Gardening is a fun and accessible way for kids to interact with nature. As a bonus, it helps nudge them to eat healthier while allowing them to experience the satisfaction and responsibility of caring for living things.  

Birding is another great means of connecting mindfully with nature. Bryony Angell, a wild-bird enthusiast and mom of two who lives in the Skagit Valley, prefers birding solo. “Birding gets me outside and on a walk. It gets me out of my own head. … The ability to hear birdsong through other environmental noise is a nice thing; I am grateful to be able to winnow out other noise and hear the song of nature. Casual birding is relaxing, but serious species-counting birding is thrilling! I get a total high when I see something amazing, like a species new to me,” says Angell.

Birding requires attention to detail. “Good hearing is going to get you further in birding than good eyesight. We have visual enhancers like binoculars and spotting scopes, but most of the time you will hear birds long before you see them, so paying attention to birdsong and sound is the starting point for [noticing] birds. It does not matter if you can identify the birdsong — just listen for it and then try to narrow down where the sound comes from,” says Angell.

Nature Rx: Playing in dirt boosts immunity (yes, really!)

Being in nature, particularly in a wooded area, increases our level of a white blood cell type called natural killer cells, which are one of our immune system’s first lines of defense, says Bellingham-based naturopathic physician Jenna Jorgensen, N.D. “Just being outside around nature is a huge natural boost to your immune system,” says Jorgensen.

The next time your kids go outside to play, fight those germophobic instincts and allow them to use their hands to feel the natural textures of the earth. “The microbial diversity kids are exposed to when they’re playing in the dirt, touching plants and trees and bugs and all of those things, helps with balancing our own ecosystem within our gut. Sixty percent of our immune system lives in our gut, so if there’s an imbalance in that microbiome, it can really negatively impact our immune system. Exposure to soil microbes actually helps balance the microbiome, and the microbiome has a huge connection to your mental health and your brain health. It has a huge impact on your general sense of well-being,” says Jorgensen.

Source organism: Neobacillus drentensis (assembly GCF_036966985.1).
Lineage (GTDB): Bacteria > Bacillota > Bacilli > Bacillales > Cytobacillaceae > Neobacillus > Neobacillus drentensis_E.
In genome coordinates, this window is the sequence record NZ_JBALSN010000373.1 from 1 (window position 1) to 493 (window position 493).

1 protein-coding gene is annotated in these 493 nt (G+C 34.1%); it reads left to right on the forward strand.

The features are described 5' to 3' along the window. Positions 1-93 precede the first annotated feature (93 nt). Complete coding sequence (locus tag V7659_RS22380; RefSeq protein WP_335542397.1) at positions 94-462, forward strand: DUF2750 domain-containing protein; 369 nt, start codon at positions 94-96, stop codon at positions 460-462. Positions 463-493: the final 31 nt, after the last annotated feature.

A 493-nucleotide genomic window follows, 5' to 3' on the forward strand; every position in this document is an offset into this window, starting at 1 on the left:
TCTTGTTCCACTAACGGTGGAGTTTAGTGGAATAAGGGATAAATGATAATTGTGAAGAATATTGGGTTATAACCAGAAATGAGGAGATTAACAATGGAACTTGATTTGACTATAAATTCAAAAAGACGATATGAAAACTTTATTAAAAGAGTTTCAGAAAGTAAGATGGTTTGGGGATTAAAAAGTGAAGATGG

Exercise outdoors is becoming increasingly vital to counteract the inordinate role electronics play in our children’s lives. “Nature calms the nervous system down and really helps to offset that sedentary screen time. I would argue it’s essential to try and offset that with nature, because if we don’t, there’s a huge lack of movement and engagement of all the different aspects of the body, which in kids is just so darn important for neurological development,” notes Jorgensen.

Nature Rx: Nature solutions for urban dwellers

Pockets of greenspace, such as community patches of land, parks, gardens and urban farms, are necessary when it comes to promoting the health of city dwellers and increasing their quality of life. “Sadly, so many children are enveloped in concrete jungles. Children and the family should be encouraged to visit parks and playgrounds, if safe or available, and sit with [their] shoes off. Any place that has grass or sand works. Starting a grassroots organization to rehab a local abandoned lot ... may work for some, with fundraising or local community, business and/or government support,” says Scalise.

Checking out books from the library, watching nature documentaries or listening to soundtracks of birds singing at home are other ways to access nature within an urban setting, says Stein-Ross. “Instead of rushing through your house in five minutes and watering all the plants, take 20. Nature is everywhere. Just take the principles of tenderness and openness and slowness, and you can find it.”

No matter where we live, it’s possible to access nature. “Even in urban areas, if you grow parsley in a pot in your kitchen, you can smell it. You can taste it. You can love it, observe it, watch it grow and take in gratitude for it. Gratitude has a direct effect on stress levels. Appreciation of nature will allow you to achieve joy, happiness and self-actualization,” says Hansen. 

Reaping the incredible benefits of nature’s bounty is simple and costs nothing. If we collectively embrace its healing power and therapeutic properties, we’ll all live on a kinder, calmer and happier Earth.